Faculty of Education
Department of Psychology
This study followed an innovative introduction of mobile technology (i.e., BlackBerry® devices) to a graduate level business program and documented students’ use of the technology from the time students received the devices to the end of their first term of study. Students found the BlackBerry® device easy to use, and were optimistic regarding its potential role as an instructional tool. Students were self-directed in their use of the devices and found ways to use them within and outside of their classroom even when specific uses were not provided by instructors. Students used their devices most frequently for communication purposes outside the classroom through applications such as BlackBerry Messenger. Overall, although supporting a modest positive view toward this initial introduction to mobile technology as a learning tool, classroom instructional use was more limited than student-directed use in and outside the classroom. A comprehensive examination of the instructional pedagogy that best supports the potential of mobile technology as a self-directed learning tool is necessary to address the limitations seen in this implementation.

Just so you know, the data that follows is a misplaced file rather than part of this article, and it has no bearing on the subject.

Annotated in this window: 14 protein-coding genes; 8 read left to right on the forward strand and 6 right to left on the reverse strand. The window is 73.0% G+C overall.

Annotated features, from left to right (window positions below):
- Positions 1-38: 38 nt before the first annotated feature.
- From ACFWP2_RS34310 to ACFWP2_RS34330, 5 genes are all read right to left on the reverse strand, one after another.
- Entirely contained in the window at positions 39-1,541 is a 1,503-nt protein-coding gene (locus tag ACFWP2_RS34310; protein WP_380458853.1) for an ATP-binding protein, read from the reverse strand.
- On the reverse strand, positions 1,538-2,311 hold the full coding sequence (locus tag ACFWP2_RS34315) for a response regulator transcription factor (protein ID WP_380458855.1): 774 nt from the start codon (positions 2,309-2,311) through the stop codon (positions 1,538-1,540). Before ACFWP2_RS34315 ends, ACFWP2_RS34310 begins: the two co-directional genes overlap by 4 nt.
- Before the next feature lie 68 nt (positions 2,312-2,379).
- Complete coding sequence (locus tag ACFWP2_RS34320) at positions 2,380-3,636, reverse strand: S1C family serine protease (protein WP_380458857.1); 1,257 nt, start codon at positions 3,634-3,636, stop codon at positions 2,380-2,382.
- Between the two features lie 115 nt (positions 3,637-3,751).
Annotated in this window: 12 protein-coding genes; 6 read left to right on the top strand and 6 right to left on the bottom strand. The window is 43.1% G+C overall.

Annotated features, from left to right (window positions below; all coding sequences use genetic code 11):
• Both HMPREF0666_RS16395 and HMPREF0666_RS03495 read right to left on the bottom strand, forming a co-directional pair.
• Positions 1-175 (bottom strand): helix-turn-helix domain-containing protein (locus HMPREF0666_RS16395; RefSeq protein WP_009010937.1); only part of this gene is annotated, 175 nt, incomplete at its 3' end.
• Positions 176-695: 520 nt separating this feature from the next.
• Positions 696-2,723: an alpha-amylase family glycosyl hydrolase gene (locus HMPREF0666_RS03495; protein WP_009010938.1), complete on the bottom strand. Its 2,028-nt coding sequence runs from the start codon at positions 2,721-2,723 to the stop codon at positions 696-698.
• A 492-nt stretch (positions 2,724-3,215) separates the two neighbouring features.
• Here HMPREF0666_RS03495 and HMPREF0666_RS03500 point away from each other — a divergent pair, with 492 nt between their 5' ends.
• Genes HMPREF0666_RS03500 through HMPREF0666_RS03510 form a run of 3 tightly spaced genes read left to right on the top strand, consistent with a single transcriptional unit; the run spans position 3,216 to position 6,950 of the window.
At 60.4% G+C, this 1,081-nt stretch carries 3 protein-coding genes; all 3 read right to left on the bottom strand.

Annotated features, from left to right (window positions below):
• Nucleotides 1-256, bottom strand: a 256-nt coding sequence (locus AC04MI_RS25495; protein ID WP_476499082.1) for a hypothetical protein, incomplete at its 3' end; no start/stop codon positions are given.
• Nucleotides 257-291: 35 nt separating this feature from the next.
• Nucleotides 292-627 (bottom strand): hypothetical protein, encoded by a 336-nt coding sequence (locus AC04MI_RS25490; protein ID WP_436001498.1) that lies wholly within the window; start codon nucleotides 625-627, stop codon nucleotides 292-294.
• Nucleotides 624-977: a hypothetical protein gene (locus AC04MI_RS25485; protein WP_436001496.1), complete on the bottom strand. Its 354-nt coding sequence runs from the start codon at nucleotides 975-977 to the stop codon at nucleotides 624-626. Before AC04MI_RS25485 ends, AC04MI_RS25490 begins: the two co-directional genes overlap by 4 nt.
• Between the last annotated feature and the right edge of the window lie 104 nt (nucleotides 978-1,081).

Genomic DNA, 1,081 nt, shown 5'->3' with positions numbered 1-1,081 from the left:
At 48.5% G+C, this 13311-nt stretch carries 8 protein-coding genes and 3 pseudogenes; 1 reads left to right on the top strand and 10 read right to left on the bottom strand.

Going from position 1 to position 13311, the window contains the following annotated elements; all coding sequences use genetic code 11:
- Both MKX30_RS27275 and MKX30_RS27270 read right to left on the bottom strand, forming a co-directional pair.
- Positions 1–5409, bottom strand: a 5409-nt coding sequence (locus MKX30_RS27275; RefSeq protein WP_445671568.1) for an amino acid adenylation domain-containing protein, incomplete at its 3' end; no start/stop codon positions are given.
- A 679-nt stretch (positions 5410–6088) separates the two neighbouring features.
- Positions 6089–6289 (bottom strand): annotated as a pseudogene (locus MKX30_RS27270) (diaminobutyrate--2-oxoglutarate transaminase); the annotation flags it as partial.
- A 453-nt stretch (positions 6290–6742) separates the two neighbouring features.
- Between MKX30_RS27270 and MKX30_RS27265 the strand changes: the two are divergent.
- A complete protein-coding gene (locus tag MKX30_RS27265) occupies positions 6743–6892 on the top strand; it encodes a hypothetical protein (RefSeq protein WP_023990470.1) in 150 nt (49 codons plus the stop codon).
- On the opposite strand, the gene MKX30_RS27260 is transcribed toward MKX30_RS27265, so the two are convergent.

Mueller, J., Wood, E., De Pasquale, D., & Cruikshank, R. (2012). Examining mobile technology in higher education: Handheld devices in and out of the classroom. International Journal of Higher Education. https://doi.org/10.5430/ijhe.v1n2p43